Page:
The point is that people are not so stupid as the ALP left imagines. ALP voters do not support their party out of blind organisational loyalty but because they agree with it, or at least prefer it to its opponents. When the left does develop a vision of the kind of society it wants, its strategy must be based on winning people to that vision through their own experience of struggle. The sort of social change we want requires a high level of consciousness from large masses of people who will transform society while transforming themselves. It can only be achieved if that consciousness is raised, not by taking over organisations that reflect their existing level of consciousness.
If any sort of social change could be achieved by infiltrating and taking over an existing mainstream party, it would not be a progressive change but a victory for manipulation by bureaucratic manipulators.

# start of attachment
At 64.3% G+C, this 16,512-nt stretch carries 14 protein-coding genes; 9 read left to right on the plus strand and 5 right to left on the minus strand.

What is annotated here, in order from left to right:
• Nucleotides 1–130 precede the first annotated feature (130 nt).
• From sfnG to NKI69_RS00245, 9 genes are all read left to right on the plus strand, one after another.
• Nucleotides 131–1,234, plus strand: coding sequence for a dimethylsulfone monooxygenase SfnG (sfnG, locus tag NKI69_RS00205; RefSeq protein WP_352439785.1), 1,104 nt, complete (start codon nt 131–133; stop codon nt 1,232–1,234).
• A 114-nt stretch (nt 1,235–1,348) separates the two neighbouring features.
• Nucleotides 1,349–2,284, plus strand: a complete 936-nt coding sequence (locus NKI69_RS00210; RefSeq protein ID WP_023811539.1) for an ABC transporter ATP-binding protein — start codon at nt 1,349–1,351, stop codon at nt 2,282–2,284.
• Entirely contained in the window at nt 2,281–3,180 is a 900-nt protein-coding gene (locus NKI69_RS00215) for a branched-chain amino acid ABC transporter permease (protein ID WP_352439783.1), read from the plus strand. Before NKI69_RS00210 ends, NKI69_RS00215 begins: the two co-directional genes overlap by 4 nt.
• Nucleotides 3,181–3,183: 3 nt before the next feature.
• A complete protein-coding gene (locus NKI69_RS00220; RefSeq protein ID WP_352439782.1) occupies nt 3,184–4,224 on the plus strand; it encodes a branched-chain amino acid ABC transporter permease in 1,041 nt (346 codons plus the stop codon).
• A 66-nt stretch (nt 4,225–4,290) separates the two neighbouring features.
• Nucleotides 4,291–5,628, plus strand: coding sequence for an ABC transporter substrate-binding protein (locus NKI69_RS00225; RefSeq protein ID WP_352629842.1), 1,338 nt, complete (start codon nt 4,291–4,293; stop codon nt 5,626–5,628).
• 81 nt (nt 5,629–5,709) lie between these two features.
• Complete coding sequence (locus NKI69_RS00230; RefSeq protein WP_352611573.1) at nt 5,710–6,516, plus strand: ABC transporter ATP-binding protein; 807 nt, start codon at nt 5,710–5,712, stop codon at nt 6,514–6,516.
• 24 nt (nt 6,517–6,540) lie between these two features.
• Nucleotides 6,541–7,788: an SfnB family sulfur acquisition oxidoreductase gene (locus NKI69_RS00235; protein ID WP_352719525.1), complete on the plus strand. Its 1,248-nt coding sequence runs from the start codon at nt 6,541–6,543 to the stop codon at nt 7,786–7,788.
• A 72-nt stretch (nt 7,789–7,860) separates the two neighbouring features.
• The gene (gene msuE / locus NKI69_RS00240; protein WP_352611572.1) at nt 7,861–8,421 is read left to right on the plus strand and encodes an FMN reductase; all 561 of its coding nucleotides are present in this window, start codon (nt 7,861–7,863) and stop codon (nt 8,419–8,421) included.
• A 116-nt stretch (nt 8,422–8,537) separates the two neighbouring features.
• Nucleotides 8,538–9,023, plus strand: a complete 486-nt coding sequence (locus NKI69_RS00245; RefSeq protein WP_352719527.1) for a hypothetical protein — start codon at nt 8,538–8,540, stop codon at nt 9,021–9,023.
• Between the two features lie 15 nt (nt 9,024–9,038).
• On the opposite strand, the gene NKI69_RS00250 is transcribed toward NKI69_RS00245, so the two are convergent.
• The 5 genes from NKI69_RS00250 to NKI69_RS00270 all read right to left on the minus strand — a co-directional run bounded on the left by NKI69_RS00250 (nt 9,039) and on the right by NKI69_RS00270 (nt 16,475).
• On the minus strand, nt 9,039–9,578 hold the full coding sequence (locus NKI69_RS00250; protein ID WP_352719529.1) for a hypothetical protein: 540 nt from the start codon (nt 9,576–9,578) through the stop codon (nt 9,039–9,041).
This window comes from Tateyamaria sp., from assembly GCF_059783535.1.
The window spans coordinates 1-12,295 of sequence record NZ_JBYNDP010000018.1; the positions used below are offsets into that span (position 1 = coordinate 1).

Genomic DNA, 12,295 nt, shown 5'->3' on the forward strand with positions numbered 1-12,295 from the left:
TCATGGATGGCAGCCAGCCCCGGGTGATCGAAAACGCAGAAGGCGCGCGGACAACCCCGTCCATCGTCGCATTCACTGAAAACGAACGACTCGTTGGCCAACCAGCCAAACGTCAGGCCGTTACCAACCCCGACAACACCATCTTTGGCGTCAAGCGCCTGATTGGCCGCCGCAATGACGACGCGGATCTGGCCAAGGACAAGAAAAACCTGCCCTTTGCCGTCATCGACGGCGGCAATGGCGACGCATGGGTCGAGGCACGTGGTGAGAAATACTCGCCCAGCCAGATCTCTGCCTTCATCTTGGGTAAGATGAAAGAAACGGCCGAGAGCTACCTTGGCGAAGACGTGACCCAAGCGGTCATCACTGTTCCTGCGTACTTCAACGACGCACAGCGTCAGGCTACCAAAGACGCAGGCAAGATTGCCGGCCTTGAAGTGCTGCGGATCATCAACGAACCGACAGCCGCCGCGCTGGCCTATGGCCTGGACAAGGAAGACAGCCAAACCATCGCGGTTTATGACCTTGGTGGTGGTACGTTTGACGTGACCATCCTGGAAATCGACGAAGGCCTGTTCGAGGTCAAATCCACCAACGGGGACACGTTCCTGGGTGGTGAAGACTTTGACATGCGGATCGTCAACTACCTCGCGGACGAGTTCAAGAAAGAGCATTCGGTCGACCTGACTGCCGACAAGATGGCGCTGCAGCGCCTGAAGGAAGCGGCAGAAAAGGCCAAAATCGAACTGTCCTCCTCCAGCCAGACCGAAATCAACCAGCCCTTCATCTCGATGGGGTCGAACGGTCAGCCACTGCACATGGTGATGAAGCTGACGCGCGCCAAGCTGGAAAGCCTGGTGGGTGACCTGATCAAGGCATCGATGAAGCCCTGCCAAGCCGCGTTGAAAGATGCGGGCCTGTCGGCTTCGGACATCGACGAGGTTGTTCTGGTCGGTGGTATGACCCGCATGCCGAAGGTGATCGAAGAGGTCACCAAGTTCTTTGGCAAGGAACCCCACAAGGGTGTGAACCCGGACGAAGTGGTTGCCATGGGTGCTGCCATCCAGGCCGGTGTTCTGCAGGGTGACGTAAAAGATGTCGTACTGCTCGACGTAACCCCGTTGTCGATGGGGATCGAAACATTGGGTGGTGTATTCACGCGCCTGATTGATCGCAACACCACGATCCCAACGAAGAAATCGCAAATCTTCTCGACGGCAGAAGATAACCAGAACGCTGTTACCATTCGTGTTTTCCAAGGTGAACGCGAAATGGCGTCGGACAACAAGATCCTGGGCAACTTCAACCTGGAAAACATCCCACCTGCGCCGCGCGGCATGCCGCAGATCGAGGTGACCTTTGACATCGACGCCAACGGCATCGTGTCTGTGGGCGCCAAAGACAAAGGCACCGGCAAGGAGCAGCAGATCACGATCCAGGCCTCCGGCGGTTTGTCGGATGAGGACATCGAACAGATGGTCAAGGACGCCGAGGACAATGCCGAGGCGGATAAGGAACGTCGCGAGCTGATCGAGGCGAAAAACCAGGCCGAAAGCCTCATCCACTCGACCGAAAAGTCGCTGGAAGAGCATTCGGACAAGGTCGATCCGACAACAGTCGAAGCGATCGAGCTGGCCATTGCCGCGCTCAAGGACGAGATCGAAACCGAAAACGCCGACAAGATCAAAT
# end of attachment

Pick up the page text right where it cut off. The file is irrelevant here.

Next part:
Undoubtedly there will be more alternative candidates at future elections, whether there is also a 'Don't Vote' campaign or not. In the medium term we can expect the eventual formation of a new mainstream party as far to the left of the ALP as the Australia Party or even the Liberal Party is to its right, which is not all that far. Perhaps it will be something like the 'Greens' in West Germany or perhaps it will result from a split with conservatives in the ALP.
This could be of some benefit in opening up the political situation and setting the stage for greater instability and further developments. But running candidates or forming new parties could not at present further the goal of establishing the left as an independent political force able to influence mainstream politics in accordance with its own program and strategy.